[amsat-bb] Re: AMSAT-NA totally metric?
lihan161051 at sbcglobal.net
Sun Jan 21 06:44:44 PST 2007
Speaking of energy .. one thing I wish would come into common usage,
because I've found it really handy for comparison purposes, is
expressing energy in joules (one of my favorite SI units), because
it's both a newton-meter of work (not a newton-meter of torque! :)
and a watt-second of energy. Outside the scientific community,
energy is referred to as everything from BTU (heating/cooling) to
gallons of gasoline (automotive) to tons of TNT (nuclear weapons) to
foot-pounds of work (ballistics), it's enough to make an empirical
skilled generalist's head spin. (And I know I'm not the only one of
And yes, a liter of water is a kilogram, by definition, since the
gram was originally defined (IIRC) as the mass of a cubic centimeter
(i.e. milliliter) of water. (The kilogram is one of the few units
still referenced to a physical standard object kept at the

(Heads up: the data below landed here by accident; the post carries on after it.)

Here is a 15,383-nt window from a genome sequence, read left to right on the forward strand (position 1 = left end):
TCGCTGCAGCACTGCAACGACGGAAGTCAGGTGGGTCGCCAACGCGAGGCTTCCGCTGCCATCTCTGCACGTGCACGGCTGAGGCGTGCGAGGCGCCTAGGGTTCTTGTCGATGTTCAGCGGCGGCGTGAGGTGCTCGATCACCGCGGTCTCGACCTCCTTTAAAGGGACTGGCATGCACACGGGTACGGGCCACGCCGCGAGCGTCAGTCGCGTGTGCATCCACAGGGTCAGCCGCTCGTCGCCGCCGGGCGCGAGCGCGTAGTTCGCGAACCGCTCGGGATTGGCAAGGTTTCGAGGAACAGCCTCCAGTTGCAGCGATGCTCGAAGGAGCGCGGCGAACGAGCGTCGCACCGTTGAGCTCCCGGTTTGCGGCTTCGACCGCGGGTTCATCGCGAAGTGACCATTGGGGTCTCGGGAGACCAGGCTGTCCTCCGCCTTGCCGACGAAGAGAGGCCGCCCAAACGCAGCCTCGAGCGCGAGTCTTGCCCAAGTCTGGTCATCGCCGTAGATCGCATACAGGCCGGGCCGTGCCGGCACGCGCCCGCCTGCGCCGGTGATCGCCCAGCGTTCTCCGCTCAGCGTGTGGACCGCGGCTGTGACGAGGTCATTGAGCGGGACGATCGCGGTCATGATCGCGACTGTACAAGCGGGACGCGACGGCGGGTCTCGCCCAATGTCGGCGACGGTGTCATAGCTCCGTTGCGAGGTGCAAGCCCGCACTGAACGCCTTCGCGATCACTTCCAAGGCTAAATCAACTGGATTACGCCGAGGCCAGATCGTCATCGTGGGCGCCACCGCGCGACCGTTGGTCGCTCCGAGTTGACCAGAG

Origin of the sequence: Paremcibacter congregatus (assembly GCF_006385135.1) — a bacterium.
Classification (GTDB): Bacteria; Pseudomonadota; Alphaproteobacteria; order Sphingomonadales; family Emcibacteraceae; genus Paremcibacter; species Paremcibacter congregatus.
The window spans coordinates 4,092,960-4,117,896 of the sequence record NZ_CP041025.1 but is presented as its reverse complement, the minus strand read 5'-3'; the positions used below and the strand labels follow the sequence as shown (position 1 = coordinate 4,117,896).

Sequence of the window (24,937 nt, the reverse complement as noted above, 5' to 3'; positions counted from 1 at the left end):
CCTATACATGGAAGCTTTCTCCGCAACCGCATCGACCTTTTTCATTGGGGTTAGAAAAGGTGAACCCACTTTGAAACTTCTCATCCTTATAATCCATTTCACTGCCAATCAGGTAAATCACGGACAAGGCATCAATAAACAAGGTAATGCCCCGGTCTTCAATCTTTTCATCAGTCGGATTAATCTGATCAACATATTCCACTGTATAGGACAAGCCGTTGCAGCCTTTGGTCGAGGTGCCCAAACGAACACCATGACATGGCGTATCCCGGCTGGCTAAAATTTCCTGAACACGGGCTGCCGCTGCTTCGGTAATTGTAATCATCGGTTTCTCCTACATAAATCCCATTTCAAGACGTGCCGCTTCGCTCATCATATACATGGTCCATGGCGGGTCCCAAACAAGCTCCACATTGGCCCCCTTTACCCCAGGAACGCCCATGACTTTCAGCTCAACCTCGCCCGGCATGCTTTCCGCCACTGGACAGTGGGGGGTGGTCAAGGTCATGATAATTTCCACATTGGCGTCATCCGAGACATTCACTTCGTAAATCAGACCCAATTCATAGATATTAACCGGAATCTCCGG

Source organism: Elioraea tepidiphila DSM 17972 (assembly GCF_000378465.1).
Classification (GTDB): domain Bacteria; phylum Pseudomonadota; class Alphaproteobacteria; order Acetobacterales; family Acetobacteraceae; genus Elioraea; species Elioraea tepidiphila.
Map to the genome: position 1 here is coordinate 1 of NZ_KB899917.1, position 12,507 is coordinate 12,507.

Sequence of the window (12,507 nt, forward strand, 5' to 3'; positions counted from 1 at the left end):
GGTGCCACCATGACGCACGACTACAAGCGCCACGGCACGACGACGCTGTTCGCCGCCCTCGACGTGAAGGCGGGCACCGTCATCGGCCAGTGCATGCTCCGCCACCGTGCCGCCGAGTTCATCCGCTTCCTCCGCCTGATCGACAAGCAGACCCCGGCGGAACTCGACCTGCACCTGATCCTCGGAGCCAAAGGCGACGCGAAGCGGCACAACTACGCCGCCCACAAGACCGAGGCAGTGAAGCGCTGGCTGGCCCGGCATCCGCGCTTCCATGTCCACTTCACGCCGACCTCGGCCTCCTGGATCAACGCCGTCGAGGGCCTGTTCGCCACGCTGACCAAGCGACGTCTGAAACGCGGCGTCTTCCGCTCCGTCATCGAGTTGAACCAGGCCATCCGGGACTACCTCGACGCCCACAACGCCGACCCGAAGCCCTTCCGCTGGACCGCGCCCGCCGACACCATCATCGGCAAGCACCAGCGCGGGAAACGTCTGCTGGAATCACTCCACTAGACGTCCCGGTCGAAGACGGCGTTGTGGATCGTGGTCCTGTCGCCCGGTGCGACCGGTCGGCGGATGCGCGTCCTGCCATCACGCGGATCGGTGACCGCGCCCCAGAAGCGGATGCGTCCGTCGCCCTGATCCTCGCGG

International Bureau of Weights and Measures, interestingly enough.
The meter used to be referenced to a standard meter bar kept at the
same bureau, but has now been defined by a quantum standard that
doesn't require reference to a physical object.)
On Jan 20, 2007, at 11:02 PM, laura halliday wrote:
> It's so much easier in metric, where a kilogram is
> very much a unit of mass, while force is measured
> in newtons...and let's not worry about ergs and dynes
> and things: SI is mks.
ENGLISH: A language that lurks in dark alleys, beats up other
languages, and rifles through their pockets for spare vocabulary.
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